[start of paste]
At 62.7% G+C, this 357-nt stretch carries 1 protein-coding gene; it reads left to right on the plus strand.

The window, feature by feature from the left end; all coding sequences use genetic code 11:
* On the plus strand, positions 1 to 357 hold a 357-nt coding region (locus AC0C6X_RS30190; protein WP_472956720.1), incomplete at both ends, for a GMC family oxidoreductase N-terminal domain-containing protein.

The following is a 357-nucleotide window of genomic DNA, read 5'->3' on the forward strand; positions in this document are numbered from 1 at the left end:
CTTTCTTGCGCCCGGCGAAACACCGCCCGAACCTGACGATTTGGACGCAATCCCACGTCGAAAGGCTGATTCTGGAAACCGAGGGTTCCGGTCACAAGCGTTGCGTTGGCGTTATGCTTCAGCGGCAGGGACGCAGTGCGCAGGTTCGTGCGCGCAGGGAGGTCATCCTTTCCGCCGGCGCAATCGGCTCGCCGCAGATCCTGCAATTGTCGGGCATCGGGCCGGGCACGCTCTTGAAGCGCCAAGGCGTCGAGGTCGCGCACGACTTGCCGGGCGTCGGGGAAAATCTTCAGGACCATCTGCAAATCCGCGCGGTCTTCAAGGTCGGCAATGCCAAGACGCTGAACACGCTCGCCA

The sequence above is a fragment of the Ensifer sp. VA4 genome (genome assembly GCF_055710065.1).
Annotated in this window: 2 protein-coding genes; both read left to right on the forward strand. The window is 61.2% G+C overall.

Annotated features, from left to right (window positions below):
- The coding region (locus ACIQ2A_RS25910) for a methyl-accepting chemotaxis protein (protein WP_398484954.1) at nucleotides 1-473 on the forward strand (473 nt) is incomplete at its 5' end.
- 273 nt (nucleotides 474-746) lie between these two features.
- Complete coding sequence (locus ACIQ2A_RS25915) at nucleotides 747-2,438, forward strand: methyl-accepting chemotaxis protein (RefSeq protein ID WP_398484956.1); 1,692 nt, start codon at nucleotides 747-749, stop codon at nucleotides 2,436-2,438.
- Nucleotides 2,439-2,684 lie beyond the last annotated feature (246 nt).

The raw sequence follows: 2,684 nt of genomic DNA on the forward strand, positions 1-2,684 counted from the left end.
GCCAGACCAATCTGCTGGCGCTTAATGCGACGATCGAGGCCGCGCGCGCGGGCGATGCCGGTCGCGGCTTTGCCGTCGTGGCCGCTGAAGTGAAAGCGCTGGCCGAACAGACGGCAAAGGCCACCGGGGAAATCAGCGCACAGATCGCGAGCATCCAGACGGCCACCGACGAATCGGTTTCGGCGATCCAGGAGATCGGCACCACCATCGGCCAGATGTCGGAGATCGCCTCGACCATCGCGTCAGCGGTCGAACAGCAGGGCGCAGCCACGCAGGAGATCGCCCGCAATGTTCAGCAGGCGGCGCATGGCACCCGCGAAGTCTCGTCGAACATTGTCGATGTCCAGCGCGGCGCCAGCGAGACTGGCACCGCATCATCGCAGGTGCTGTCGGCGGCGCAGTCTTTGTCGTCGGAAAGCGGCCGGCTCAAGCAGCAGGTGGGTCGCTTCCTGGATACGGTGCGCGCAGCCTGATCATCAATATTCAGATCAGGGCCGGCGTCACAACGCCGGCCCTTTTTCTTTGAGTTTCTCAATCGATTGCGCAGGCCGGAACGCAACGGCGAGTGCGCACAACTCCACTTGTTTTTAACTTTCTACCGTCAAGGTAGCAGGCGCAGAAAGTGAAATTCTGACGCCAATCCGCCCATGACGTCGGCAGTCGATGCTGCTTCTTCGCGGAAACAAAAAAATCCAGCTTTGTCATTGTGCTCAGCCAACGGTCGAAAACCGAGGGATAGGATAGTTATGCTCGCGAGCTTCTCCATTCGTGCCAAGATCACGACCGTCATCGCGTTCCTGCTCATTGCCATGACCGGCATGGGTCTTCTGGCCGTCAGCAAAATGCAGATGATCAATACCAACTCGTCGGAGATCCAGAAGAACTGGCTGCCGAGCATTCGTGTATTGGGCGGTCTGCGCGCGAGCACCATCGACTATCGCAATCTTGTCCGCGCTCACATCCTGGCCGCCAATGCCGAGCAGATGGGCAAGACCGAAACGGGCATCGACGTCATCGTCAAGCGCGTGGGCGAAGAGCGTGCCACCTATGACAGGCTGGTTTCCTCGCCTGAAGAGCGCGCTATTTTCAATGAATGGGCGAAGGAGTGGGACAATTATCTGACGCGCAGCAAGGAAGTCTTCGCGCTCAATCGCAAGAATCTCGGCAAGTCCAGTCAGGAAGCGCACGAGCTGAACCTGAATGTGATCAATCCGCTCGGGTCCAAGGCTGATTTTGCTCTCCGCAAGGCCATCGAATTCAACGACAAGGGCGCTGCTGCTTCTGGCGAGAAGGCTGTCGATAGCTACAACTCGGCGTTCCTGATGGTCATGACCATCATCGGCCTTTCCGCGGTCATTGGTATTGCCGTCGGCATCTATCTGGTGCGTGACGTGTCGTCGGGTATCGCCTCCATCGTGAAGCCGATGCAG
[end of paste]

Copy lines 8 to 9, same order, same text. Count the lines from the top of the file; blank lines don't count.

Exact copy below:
Annotated features, from left to right (window positions below):
- The coding region (locus ACIQ2A_RS25910) for a methyl-accepting chemotaxis protein (protein WP_398484954.1) at nucleotides 1-473 on the forward strand (473 nt) is incomplete at its 5' end.